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System and System Models

Developing and using models is identified in the framework as an important practice of science. The concept of models is so important to both science and engineering that systems and system models are also identified as a crosscutting concept. Scientists and engineers use models to represent systems that are very large, very small, very complex, or abstract. Models can be both descriptive and predictive. Some of the many types of models that are used in science and engineering include conceptual models such as drawings and diagrams (Fig 2.15 A), maps (Fig 2.15 B), three-dimensional structures, physical scale models, mathematical formulas, analogies, computer simulations, and mental models.

<p><strong>Fig. 2.16. </strong>(<strong>A</strong>) A computer rendering of how multibeam SONAR is used to collect hydrographic data for nautical charts.</p><br />
<p><strong>Fig. 2.16. </strong>(<strong>B</strong>) A nautical chart of the islands of Ni‘ihau and Kaua‘i. Nautical charts are a type of map showing water depths and other information used for navigation.</p><br />


In creating and using models, it is important to define the system being described. A system is a group of objects or components that, together, form a whole. Systems are made up of components and have defined boundaries. Systems can interact with other systems, or be components of larger, systems. In order to understand models, it is important to define the system and to understand the limitations of the model in representing the system.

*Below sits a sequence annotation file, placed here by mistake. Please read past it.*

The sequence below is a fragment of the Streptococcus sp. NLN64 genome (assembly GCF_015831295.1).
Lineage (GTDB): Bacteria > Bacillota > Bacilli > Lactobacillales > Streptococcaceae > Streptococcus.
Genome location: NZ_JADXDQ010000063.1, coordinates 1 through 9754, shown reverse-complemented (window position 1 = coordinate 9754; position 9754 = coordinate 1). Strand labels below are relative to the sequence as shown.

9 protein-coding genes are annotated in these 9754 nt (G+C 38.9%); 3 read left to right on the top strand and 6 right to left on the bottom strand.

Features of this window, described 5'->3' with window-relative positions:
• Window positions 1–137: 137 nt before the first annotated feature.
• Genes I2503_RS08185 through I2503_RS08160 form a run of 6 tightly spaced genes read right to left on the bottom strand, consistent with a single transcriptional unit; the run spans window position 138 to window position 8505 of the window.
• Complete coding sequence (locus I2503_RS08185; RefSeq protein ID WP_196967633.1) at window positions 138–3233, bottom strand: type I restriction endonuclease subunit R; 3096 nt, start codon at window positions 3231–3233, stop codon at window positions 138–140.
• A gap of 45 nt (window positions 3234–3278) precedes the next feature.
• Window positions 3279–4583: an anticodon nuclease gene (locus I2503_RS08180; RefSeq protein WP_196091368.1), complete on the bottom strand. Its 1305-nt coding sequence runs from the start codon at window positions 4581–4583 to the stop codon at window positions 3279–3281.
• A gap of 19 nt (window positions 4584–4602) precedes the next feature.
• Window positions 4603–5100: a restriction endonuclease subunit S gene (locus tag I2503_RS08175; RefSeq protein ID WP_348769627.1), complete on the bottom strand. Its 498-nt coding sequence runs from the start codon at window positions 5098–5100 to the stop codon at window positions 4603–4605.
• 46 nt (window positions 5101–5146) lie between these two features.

The framework suggests that students can build an understanding of models and systems, starting with drawings, diagrams, and plans in the elementary grades. As students progress, their models should become more complex and explicit, indicating relationships and interactions between and within systems. Students should view models as tools for learning and understanding science and engineering concepts. In the classroom, instruction should guide students to create and present models using diagrams, words, and mathematical representations when appropriate.

 

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Exploring Our Fluid Earth, a product of the Curriculum Research & Development Group (CRDG), College of Education. University of Hawaii, 2011. This document may be freely reproduced and distributed for non-profit educational purposes.